A Quality Management Case Study Defects

Quality Control is developing evaluation schemes to ensure products are designed and produced to meet or exceed customer requirements. Any unit of production not meeting the standard is immediately eliminated. Researchers apply the Pareto principle implying that very few quality defects account for the larger quality losses. Pareto diagrams allow us to separate vital few factors that cause majority defects from the less contributing factors. Resources are then used to correct these factors and optimum quality standard is achieved.

This study examines for defects found during final inspection of printed circuit before they are integrated into the next higher assembly. Manufacturing process followed standards such as MIL-Q. It’s a standard written by the government used even by commercial enterprises. Whenever we have a defect cited, a discrepancy report (DR) is generated. The DR record keeps track of when what defect was detected by whom and where. It also stores information about what action was taken to restore quality unit. Defects are classified as types (In this study, there are 31).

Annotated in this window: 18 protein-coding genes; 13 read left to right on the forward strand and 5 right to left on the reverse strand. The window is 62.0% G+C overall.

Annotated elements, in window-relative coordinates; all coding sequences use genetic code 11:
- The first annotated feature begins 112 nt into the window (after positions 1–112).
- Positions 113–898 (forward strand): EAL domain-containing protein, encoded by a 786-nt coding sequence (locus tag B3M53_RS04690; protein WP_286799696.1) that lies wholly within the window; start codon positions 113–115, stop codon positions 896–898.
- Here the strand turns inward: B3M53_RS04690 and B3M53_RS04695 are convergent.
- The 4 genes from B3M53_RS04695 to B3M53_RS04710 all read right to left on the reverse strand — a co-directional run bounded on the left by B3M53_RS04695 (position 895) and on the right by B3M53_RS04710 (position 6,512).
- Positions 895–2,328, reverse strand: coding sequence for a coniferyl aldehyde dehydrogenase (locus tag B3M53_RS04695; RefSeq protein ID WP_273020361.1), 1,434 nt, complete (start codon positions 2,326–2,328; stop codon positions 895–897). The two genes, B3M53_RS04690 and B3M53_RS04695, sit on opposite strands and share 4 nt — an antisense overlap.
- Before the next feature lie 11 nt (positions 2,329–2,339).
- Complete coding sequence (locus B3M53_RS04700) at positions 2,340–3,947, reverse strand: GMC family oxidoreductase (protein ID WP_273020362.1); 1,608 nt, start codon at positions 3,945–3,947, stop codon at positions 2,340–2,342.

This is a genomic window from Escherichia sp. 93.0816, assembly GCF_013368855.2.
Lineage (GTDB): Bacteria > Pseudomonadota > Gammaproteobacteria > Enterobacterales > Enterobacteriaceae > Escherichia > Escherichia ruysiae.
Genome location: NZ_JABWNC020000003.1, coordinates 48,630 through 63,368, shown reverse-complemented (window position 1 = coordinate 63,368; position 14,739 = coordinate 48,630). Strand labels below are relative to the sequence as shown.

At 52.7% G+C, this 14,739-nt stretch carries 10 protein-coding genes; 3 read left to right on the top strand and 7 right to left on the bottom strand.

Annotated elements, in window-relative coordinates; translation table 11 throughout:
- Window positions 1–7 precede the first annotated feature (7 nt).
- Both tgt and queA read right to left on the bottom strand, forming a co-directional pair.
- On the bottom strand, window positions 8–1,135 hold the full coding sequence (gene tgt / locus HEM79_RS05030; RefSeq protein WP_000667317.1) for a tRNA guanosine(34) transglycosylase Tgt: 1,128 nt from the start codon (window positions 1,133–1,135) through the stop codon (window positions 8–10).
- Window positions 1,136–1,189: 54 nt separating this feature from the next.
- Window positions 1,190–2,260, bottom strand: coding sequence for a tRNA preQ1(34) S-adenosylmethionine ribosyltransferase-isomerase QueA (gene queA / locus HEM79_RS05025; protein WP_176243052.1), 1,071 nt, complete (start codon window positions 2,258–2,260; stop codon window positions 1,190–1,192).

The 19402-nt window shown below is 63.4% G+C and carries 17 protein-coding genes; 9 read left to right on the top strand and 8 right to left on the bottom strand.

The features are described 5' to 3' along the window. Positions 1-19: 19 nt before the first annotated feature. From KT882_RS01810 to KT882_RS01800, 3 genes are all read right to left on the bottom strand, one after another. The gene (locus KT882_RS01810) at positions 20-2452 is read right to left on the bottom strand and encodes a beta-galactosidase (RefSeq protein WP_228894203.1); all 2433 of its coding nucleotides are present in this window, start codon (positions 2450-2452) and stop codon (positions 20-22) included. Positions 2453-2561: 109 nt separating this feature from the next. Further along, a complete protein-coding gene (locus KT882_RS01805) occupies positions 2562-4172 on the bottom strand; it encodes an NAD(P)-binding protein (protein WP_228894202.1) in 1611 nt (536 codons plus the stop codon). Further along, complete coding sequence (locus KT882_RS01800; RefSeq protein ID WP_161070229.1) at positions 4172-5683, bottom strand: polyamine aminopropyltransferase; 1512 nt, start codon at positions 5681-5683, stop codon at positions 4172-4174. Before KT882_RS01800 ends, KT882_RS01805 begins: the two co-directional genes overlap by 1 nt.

These broad categories are further sub categorized. In nutshell, this effort of planning quality is the essence is Quality Assurance. Using the online DR system, Managers analyze defects. First, Managers find out the correlation between inspections and defects. Pearson’s coefficient is a valuable indicator of that. Secondly, Managers analyze the ratio of defects to no. of inspections per week. To crack the whip on detailed data of actual defects, Pareto analysis (Quality Control measure) is performed.

Significantly, it shows percentage of defects caused by the key defect types. Working groups are formed to drill down on the last few vital factors to suggest corrective actions and completely eliminate defects. New drawings, procedures are designed and applied to achieve highest quality. During the highest problem period in this study, no. of inspections went down drastically. One reason could be that the work completed was less (because of more defects) and so the number of inspections went down.

But the repaired boards needed to be inspected. Inexperienced operators could be the other reason. This leaves a lot of work yet to be done in this field. This study however does benefit quality management efforts. Although, this case is specific to the airline industry, the approaches described here can be usefully applied to any project. Maintaining quality is a very crucial task and any project management must seriously focus on it. Harvard Business Review